A swathe of wide-ranging reforms were unveiled in the long-awaited planning Green Paper, published last week. However, the document was shadowed by doubts over the effective delivery of the measures.
Stephen Byers, Secretary of State for the Department of Transport, Local Government and the Regions (DTLR), said that the 'confusing and often contradictory multi-layered planning hierarchy' will be replaced with a two-level system of local and regional plans.
Structure plans, local plans and unitary development plans (UDPs) will be scrapped and replaced with a local development framework (LDF). This will be based on neighbourhood or village plans prepared by district or unitary councils. The LDF will sit within Regional Spatial Strategies (RSSs) prepared by an unelected regional body made up of RDAs, the public, business and voluntary sectors.
But the Green Paper immediately set alarm bells ringing in some quarters, as it will bypass the democratically elected tier of county councils. Lee Searles, head of policy affairs at the Local Government Association (LGA), vowed to challenge the proposals. 'We are very unhappy at the way the government is trying to rewrite the role of county councils. To ignore us is a serious error, ' he said.
There were also concerns that the streamlined system could harm design. Wendy Shillam, chair of the RIBA's Planning Policy Group, told the AJ that the LDF could be 'overly prescriptive and lacking in clarity', which would hinder good design. CABE also expressed its fears over the lack of an explicit link between design and the granting of planning permission.
The separation of householder and business applications is also intended as a method of speeding the process. However, Shillam told the AJ that this would not be effective: 'A simple use-class split is not the answer. A small business application has more in common with a householder application than that of a big business.'
The Green Paper also suggests steps to strengthen planning departments. These include increasing planning application fees and improving recruitment, retention and training for local authority planners.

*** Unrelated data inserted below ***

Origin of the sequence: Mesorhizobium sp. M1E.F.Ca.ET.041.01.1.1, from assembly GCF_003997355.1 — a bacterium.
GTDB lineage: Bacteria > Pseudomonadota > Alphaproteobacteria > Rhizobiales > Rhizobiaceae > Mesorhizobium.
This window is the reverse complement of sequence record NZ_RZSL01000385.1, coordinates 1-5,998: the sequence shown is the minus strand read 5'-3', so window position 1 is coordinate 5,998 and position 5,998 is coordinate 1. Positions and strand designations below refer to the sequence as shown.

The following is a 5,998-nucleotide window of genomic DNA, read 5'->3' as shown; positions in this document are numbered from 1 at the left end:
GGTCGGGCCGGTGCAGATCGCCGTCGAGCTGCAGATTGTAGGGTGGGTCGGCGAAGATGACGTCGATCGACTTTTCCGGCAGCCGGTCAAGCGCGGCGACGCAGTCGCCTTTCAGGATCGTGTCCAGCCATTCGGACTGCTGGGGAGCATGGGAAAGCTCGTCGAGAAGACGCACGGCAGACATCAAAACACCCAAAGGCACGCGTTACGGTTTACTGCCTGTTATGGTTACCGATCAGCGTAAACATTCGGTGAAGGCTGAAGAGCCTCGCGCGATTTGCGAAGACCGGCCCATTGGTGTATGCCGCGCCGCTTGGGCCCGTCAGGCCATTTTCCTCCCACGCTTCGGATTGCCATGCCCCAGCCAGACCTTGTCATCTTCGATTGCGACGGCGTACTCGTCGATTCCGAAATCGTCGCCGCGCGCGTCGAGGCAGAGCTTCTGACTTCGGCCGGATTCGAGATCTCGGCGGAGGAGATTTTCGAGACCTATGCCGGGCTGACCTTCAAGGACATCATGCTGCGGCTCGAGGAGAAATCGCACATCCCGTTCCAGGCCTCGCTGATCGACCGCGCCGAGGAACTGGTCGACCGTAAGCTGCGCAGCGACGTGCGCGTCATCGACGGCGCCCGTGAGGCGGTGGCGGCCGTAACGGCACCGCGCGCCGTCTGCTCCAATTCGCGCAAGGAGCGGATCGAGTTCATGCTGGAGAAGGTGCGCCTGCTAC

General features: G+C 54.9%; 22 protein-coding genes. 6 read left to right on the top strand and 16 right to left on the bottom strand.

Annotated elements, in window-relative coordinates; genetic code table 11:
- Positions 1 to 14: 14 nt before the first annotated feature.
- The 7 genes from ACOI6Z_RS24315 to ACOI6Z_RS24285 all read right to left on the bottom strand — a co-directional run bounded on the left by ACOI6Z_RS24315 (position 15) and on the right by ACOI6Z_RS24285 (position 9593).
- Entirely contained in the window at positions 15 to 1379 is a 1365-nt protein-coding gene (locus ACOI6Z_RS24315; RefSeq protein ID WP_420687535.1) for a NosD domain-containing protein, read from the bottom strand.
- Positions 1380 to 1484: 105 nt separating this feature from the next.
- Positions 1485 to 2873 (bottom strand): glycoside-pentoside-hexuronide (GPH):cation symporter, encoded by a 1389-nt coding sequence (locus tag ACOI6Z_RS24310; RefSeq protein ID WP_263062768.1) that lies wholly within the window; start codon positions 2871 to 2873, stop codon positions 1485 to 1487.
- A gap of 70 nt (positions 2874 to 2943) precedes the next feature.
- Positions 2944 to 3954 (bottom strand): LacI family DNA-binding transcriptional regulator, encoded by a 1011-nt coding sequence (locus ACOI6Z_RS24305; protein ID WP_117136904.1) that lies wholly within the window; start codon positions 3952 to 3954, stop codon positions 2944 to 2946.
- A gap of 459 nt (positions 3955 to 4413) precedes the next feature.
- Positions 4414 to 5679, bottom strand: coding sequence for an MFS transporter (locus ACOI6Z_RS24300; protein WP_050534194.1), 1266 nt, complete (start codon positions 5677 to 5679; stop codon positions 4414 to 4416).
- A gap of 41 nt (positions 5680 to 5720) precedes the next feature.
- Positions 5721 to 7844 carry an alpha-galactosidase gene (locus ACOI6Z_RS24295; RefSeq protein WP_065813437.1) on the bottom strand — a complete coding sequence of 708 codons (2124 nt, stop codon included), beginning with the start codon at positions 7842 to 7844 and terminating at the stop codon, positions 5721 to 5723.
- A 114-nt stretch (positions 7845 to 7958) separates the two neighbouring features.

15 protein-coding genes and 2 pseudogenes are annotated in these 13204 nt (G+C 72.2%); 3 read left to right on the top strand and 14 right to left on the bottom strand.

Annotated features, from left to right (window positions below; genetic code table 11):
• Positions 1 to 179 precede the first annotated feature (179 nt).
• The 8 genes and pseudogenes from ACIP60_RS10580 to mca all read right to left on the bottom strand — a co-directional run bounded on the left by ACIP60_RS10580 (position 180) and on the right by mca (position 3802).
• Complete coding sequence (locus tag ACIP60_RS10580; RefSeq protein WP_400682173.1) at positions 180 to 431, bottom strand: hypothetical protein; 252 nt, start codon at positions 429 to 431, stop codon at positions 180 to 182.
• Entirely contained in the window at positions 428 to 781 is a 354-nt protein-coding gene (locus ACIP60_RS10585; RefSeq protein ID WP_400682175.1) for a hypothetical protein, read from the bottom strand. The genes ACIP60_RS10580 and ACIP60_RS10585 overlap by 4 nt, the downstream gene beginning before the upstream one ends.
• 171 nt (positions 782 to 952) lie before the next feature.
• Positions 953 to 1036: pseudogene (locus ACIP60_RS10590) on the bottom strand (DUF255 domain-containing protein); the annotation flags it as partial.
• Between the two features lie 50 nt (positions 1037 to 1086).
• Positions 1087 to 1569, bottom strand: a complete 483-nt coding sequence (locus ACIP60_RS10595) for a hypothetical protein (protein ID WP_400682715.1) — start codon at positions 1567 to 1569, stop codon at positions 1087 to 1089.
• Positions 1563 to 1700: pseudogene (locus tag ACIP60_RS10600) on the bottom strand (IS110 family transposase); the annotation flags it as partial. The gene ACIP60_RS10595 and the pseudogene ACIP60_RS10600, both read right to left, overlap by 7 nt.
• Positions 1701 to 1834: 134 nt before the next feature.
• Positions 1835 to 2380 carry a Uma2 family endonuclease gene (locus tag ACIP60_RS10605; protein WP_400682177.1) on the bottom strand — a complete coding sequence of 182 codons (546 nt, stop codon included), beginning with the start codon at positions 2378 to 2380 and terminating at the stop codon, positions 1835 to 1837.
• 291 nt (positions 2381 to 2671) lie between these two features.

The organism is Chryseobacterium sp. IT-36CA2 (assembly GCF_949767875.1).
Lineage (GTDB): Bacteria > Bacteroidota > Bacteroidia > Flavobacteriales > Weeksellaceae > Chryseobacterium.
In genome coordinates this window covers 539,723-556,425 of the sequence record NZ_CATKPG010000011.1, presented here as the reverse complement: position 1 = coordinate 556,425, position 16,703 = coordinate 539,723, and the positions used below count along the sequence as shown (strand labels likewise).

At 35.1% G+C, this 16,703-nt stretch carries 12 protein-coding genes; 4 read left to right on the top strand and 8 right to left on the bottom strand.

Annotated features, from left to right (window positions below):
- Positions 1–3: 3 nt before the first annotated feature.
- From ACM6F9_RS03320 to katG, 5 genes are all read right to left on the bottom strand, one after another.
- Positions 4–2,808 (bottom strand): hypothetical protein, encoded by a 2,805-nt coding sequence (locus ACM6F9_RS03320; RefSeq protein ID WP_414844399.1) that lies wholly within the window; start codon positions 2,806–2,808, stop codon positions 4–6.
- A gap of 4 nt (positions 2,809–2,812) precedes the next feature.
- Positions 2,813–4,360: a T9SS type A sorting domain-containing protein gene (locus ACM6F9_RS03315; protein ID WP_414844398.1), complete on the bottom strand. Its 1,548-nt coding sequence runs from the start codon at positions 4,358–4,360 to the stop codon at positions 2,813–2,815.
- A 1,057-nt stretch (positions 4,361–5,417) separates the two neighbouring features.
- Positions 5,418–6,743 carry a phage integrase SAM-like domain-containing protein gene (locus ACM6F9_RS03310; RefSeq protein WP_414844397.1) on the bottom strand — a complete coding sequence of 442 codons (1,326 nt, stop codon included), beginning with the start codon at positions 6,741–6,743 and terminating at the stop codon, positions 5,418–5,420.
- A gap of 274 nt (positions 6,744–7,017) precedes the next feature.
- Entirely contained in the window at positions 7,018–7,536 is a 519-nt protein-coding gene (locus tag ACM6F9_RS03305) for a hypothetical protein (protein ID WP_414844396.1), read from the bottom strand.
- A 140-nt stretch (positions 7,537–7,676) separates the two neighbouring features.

However, Benoy director Keith Neill-Smith claimed this did not go far enough. 'This seems to be papering over the cracks, ' he said. He added that, without a significant increase in resources and funding, 'this worthy initiative will be stymied'.
One of the key suggestions to increase the role of the community in the process was to bring the public consultation process forward in the system, so that it must be completed before a planning application is made.
However, Jane Vlach, information officer at planning consultant Robert Turley Associates, told the AJ that this could cause architects problems on time-sensitive applications. She said:
'Architects will have to make clients very aware that this could cause delays in submitting a planning application. There won't be a way of speeding that part of the process.'
Environmental groups were appalled at the paper's calls for the creation of 'business zones' - commercial areas not requiring specific planning approval - and the fast-tracking of national infrastructure projects, including chemical plants, quarries, nuclear facilities, runways and ports, which will be considered by Parliament as part of the reforms. Dr Hugh Ellis, planning campaigner at Friends of the Earth, said: 'This is worse than we feared. Local people's rights to object have been severely undermined.'
For a full summary of the planning Green Paper, visit www. ajplus. co. uk